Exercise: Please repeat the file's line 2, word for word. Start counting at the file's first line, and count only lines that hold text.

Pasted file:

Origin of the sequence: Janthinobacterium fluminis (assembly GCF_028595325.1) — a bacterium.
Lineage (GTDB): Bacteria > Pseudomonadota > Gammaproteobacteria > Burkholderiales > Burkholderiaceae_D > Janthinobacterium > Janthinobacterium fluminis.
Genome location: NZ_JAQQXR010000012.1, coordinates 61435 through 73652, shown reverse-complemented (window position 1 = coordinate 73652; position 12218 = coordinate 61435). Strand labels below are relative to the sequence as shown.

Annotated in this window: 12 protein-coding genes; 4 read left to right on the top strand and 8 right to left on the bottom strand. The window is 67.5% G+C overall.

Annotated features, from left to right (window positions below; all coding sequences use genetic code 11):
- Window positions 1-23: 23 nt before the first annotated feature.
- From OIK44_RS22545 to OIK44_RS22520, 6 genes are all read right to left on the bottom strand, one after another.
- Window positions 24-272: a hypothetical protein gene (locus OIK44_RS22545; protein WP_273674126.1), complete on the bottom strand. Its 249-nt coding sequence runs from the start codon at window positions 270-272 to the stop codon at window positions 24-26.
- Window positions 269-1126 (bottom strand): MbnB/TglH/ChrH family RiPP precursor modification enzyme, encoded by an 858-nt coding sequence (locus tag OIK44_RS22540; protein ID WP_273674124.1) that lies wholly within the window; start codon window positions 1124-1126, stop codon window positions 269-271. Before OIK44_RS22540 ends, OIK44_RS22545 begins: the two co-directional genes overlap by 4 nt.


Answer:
Lineage (GTDB): Bacteria > Pseudomonadota > Gammaproteobacteria > Burkholderiales > Burkholderiaceae_D > Janthinobacterium > Janthinobacterium fluminis.